And finally, my response to a response:
Re: Where are all the Vintage Creed bottles?
Originally Posted by zztopp
"We have all discussed that Luca Turin book a gazillion times before. Perhaps you didn't notice him complimenting several other Creeds on their quality of materials yet still dishing out 2-3 stars at most? There are many of Luca Turins 4-5* favorites that we can imperiously dismantle with scathing reviews yet I am sure you and him will gladly spend upwards of $100 on those frags because you like to wear them..and thats what counts the most, correct?
Being biased is quite big in academic circles and I should know - like you (assuming you are a real prof) I also hold a Ph.D and spent several years trying to publish papers in the most selective journals in my area and so I am quite familiar with this inbred ivory tower madness that takes place. A glaring welcoming toothy smile and big eye glasses don't impress me much."
I couldn't help noticing that fully a third of your wardrobe are Creeds, and you're not biased? I guess you like them. I don't, nor do I like bullies or BS, the odor of which I've smelled strongly in the vicinity of Creed since a sales rep thrust an armload of tacky gilt carded Creed samples at me (that embossed paper! those cameo portraits!) and I took them home and smelled each one in turn and was more underwhelmed by each one in turn. Maybe I just had a bad bunch: Millesime Imperial, Santal something-or-other, Green Irish Tweed. There are a lot of Creed perfumes I have no experience with, thankfully.
Take Chanel, of which six in their modest range garner 5 stars in The Guide. Many of the rest have four. Compare that to the Creeds, of which one in fifty perfumes they sell warrants four stars and not a single one has five. Many have one or two. Windsor is twice the price of the Chanel Exclusifs!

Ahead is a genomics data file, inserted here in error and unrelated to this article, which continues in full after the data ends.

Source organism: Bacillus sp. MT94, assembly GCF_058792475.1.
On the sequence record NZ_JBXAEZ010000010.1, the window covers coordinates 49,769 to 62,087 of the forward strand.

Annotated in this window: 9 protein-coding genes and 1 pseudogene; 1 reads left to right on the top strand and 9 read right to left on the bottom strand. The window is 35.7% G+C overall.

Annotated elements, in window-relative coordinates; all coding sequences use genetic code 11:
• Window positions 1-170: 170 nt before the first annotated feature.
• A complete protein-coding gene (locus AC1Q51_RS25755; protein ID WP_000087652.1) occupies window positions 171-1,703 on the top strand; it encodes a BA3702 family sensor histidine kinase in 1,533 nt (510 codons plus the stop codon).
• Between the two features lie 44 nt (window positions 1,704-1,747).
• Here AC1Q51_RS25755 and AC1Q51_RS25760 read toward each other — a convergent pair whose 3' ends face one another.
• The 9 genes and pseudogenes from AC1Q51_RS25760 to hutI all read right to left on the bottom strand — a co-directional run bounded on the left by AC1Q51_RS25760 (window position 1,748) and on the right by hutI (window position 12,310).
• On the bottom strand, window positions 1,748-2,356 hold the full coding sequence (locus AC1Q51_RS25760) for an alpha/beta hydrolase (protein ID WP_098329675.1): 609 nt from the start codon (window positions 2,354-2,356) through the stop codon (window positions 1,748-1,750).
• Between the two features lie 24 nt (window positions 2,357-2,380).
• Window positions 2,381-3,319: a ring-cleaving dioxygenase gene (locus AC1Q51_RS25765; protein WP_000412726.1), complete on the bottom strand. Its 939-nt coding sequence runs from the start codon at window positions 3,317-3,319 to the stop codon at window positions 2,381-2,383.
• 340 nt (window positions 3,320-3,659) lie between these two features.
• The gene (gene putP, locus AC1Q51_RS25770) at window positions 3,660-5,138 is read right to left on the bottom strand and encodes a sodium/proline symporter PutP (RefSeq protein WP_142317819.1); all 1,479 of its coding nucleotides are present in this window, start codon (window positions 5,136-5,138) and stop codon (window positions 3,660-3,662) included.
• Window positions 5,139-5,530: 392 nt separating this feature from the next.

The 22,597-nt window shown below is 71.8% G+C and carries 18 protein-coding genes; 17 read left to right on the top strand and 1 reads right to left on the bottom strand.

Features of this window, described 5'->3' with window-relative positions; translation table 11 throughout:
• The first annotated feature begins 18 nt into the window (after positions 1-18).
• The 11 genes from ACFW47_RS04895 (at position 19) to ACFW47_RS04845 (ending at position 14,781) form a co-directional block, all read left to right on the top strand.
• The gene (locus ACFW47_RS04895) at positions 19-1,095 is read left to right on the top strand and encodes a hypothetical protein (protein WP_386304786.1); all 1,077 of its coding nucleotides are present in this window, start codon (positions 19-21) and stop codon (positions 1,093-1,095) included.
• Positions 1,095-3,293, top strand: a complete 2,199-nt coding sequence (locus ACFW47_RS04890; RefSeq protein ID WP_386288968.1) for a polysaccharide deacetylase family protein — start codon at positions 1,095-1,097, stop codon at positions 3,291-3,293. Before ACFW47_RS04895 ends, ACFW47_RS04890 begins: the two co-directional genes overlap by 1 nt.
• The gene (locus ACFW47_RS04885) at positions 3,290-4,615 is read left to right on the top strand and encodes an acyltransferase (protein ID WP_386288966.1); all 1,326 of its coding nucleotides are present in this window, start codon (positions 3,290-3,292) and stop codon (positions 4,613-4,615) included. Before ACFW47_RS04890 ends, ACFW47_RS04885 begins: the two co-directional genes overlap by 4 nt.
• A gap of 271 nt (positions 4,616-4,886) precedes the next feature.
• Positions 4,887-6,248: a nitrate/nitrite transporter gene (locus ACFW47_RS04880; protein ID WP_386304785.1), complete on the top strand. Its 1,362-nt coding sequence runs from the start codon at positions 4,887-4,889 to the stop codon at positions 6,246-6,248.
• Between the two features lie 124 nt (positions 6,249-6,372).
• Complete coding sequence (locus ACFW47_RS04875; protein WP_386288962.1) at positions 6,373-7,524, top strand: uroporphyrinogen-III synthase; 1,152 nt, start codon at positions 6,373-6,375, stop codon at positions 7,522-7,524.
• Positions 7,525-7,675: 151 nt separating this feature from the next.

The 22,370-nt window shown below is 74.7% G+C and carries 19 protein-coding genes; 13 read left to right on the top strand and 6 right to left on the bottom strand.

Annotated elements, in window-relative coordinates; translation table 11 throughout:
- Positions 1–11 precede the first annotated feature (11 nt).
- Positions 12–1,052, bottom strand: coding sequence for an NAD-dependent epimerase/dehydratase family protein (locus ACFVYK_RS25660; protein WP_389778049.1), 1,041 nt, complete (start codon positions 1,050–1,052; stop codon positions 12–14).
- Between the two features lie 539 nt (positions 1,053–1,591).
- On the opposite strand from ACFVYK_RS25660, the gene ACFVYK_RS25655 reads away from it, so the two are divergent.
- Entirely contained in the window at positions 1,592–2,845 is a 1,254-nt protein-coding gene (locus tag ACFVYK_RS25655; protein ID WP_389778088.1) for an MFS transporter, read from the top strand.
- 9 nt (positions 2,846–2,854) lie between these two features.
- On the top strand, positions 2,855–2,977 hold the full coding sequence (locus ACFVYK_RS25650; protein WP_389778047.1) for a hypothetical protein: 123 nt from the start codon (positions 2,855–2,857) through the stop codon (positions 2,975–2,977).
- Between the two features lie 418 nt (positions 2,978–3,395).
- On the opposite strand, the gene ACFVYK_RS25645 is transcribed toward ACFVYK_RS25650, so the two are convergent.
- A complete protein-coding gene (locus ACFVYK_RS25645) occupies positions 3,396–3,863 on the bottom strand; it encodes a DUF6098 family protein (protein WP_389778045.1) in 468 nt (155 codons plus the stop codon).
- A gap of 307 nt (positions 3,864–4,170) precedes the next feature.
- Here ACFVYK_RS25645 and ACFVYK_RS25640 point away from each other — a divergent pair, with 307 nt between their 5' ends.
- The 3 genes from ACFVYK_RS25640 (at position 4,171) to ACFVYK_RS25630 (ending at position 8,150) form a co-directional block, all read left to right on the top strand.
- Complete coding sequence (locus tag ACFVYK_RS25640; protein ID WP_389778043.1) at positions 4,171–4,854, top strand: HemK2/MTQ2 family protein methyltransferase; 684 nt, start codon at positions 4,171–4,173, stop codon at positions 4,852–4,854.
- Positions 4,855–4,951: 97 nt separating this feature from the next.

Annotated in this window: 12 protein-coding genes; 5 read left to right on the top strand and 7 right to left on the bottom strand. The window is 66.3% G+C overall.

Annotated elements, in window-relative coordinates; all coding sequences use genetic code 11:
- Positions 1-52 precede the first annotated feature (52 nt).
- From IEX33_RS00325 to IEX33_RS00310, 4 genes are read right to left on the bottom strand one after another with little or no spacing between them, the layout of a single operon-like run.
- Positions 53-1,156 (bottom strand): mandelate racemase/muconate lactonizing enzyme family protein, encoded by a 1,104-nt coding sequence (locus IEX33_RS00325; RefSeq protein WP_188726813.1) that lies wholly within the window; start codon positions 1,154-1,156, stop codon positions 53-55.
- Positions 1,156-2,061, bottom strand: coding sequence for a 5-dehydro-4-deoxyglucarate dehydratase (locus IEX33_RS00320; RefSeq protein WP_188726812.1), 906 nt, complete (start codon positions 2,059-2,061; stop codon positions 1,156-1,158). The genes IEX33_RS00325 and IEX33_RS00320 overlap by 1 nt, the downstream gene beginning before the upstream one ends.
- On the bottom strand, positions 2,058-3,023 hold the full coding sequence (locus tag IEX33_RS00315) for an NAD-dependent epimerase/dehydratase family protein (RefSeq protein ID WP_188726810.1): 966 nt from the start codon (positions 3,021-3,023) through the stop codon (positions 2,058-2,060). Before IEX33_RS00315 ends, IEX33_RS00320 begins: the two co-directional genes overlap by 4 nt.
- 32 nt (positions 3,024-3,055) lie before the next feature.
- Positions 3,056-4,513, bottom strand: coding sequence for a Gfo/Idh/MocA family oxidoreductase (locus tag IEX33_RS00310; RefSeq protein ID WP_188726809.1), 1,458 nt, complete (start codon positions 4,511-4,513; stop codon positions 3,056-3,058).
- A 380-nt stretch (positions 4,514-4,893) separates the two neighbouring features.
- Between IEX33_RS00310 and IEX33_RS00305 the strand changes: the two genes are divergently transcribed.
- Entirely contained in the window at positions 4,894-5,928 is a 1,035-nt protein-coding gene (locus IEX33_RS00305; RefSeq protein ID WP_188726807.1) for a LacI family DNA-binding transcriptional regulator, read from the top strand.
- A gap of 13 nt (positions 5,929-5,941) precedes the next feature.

If I found them to be better than expected I would be the first to change my opinion, but of the many I've smelled since only one has appealed to me. Royal English Leather is actually a pretty good floral leather, though very similar to others, and considerably less refined. In Turinesque style I'll give it the two-word descriptor of "peach harness."
I'm not impressed by academic credentials. I'm not an academic. Professor Goggles is my cat's name. I don't think Turin is the voice of a perfume God, but his books have introduced me to some incredible perfumes that give me huge enjoyment which I would never have discovered otherwise. What I like most about Luca Turin is that he's extremely knowledgable in his field, without being snobbish or posh. It took him ages to find a journal who would publish his controversial theory of smell, which I would think gives you two something in common.
In his sideline as a perfume critic he casts a critical eye on an industry dominated by outright lies regarding luxury, natural materials, and authorship. His is an independent and refreshingly funny voice ringing out from a chorus of smooth-talking hyperbole. His and Tania's book illustrates that perfume or any criticism is political, working against the ideologies that make companies like Creed possible. So maybe he is a bit biased. I'm sorry if it bores you to sleep.
UPDATE August 30, 2011
I've decided I no longer wish to participate in this group. As much as I still think most Creed perfumes are overrated and all of them are over-priced, I feel uncomfortable being part of a community based on a shared dislike rather than a shared appreciation, interest, or curiosity. Each person has his own tastes and preferences. Creed perfumes are pleasing to many, and I no longer feel compelled to convince them otherwise. Perfumes are there to provide pleasure and enjoyment to those who wear and appreciate them, and I prefer to concentrate on celebrating the joys of perfume instead of raging against the perfume machine, to borrow a phrase from popular music. I am exercising my right to change my mind. I no longer believe in the importance of allegiance based on shared tastes in toiletries. Thank you. Please carry on as you were.